One of my best friends (who wishes to remain anonymous) and I went to see the new Hannah Montana movie earlier this evening. You can giggle about that all you like, the fact of the matter is I thoroughly enjoyed it.
The movie is well-produced, the soundtrack is excellent, and the story entertaining, but beyond the technical aspects, I found a deep theological relevance to my own life from Hannah's story. You see, Hannah has some pride issues at the beginning, and, well, that's something I've been heavily struggling with since last summer. My fight against myself began while I was leading the worship team at Abundant Life: instead of finding time for worship myself, playing music instead reinforced this idea in my head about "look at what a good person I am." The music wasn't about serving God anymore, it was Jeremy trying to be cool.
Near the beginning of the movie, Hannah and her Dad fly home to their native Tennessee (of course, Hannah thought she was flying to New York for a concert). On the road to Hannah/Miley's Grandmother's house, in the midst of a heated conversation, Dad suggests it might be time to be done: no more Hannah, no more double life. Miley protests and insists she can't give up Hannah. This reminded me of myself.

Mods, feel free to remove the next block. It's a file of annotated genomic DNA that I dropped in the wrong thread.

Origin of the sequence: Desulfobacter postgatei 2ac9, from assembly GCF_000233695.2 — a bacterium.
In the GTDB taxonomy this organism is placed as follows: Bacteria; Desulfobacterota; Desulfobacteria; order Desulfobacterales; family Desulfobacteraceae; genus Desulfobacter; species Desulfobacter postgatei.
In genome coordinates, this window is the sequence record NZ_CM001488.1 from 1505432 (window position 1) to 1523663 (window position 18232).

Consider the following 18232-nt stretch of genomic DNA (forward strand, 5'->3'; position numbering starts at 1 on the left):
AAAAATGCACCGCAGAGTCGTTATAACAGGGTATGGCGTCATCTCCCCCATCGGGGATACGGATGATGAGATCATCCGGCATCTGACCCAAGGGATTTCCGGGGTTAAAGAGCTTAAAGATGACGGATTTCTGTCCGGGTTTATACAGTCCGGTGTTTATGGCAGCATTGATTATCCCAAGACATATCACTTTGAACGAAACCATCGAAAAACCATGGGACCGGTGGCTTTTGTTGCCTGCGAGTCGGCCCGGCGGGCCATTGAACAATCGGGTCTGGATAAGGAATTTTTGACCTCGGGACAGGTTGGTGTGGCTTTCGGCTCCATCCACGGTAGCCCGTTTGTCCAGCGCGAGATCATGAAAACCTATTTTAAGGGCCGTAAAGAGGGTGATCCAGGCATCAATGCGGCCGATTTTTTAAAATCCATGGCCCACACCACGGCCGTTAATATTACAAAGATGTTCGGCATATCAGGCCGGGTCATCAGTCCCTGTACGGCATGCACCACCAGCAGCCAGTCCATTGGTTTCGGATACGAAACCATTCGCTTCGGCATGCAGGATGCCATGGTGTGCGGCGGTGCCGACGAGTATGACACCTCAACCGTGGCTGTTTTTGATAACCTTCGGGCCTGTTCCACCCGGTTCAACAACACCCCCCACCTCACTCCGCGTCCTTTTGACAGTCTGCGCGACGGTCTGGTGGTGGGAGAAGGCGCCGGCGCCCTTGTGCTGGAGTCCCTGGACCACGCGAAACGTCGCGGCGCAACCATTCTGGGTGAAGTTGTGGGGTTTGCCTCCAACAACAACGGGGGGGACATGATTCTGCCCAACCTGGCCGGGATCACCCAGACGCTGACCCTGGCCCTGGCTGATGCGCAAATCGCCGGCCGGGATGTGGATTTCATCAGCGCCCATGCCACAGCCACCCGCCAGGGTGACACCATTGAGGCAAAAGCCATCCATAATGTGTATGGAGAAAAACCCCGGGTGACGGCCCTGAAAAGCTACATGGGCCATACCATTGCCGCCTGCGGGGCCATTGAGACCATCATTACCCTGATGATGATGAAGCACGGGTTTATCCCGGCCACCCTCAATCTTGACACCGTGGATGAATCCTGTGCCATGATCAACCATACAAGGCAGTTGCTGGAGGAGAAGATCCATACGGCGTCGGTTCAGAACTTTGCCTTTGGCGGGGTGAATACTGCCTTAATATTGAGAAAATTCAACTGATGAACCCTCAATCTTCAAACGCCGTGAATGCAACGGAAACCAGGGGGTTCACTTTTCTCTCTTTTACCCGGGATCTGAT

A few months ago, God essentially told me I needed to shape up, or else give up my guitar. Like Miley, I resisted. Like Miley, being asked to give up something that's become an integral part of who I am seems an impossible, and unjust, task. Like Miley, I wanted to find an easier way that didn't actually involve any sacrifice on my part.
In the movie, Miley rediscovers her love for her home town; like any comedy, there are a lot of bumps and stumbles along the way, but in the end, after willingly laying down her wig, she is encouraged not to give up: she's found her balance, and as long as she maintains that, she can still have the best of both worlds.
I'm still struggling with my pride, but I'm seeking that balance. Worshiping in a church but not being the worship leader was the first obstacle - I'm able to do that now. Finding the distinction between using my talents for God, and using them for my own glory, this is still difficult, but I'm learning to deal with it, slowly. Like Miley, I hold onto that hope of having the best of both worlds. God willing, I'll find my place.